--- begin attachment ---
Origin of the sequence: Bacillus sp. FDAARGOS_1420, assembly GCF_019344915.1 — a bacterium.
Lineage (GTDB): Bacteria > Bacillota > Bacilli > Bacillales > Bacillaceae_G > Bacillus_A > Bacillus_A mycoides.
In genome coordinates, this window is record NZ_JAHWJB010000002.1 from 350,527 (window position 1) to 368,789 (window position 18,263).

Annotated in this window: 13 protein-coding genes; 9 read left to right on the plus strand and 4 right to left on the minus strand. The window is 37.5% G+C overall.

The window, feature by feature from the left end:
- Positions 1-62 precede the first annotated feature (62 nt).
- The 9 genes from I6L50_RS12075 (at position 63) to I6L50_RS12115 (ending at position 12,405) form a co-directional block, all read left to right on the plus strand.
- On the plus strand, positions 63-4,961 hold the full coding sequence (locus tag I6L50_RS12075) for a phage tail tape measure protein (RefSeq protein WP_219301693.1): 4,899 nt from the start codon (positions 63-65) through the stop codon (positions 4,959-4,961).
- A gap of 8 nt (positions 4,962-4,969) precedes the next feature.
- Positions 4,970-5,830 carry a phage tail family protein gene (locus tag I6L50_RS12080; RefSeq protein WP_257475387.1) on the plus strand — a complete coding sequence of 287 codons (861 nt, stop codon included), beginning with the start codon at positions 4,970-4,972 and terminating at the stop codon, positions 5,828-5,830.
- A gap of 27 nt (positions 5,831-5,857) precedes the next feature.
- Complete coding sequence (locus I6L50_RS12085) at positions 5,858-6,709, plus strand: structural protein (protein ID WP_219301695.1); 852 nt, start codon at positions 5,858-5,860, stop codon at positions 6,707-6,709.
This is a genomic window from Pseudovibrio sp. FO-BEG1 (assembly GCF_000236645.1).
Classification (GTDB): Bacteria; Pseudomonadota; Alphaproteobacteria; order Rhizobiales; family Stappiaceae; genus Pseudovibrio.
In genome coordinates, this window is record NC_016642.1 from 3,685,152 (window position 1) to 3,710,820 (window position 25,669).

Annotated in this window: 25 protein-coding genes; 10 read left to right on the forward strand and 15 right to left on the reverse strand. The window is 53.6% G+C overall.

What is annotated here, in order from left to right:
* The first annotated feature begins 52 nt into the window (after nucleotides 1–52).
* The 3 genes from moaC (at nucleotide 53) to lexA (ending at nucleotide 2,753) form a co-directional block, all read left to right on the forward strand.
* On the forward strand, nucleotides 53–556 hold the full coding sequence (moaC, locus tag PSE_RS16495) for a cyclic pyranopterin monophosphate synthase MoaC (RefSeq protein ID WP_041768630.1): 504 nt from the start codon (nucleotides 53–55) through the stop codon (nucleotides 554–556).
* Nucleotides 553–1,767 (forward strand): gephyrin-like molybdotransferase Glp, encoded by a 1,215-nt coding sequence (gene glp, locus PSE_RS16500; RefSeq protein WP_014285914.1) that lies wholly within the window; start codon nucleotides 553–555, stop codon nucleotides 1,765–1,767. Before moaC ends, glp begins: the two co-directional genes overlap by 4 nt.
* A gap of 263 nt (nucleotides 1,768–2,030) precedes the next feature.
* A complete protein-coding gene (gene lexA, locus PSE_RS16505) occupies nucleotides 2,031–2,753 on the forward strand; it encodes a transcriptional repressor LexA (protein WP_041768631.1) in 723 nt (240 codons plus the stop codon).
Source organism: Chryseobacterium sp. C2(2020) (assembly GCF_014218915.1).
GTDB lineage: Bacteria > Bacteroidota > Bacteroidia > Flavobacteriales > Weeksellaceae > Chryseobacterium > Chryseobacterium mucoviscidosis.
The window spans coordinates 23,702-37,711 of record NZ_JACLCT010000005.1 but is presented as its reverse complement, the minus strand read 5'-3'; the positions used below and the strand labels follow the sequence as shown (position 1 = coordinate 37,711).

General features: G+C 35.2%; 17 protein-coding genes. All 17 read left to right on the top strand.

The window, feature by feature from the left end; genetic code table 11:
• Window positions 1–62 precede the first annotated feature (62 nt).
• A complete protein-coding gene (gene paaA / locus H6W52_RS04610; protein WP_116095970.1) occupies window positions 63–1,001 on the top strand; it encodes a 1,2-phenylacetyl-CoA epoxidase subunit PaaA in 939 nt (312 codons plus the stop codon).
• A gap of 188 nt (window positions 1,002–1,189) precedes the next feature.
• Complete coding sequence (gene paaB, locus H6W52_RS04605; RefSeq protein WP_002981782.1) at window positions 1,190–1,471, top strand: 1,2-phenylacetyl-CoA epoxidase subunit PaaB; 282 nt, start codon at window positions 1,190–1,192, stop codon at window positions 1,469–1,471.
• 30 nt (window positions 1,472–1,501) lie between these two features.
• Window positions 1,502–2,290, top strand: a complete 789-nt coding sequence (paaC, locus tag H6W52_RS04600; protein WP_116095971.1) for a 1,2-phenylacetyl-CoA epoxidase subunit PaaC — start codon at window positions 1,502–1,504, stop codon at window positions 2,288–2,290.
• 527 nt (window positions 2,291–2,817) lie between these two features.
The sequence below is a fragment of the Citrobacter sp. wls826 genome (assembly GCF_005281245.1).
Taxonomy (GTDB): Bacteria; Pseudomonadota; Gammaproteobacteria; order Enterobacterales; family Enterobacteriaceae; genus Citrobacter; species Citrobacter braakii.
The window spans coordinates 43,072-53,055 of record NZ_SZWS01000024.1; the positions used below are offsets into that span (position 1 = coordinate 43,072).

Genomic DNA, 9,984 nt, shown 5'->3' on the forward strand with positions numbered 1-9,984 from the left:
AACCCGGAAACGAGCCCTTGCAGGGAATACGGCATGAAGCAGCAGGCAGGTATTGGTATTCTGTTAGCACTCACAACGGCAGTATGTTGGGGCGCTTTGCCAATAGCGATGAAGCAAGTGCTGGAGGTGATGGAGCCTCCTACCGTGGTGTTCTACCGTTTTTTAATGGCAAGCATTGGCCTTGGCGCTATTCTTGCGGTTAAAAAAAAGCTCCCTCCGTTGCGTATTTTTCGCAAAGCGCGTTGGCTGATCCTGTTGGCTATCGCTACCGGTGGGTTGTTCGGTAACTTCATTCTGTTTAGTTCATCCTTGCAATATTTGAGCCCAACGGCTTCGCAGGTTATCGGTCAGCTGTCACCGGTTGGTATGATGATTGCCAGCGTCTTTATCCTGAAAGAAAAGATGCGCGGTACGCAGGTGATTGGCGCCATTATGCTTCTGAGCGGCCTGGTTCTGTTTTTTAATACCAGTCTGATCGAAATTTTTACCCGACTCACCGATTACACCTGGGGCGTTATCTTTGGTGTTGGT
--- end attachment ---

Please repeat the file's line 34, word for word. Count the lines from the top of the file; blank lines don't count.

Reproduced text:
• Window positions 1,502–2,290, top strand: a complete 789-nt coding sequence (paaC, locus tag H6W52_RS04600; protein WP_116095971.1) for a 1,2-phenylacetyl-CoA epoxidase subunit PaaC — start codon at window positions 1,502–1,504, stop codon at window positions 2,288–2,290.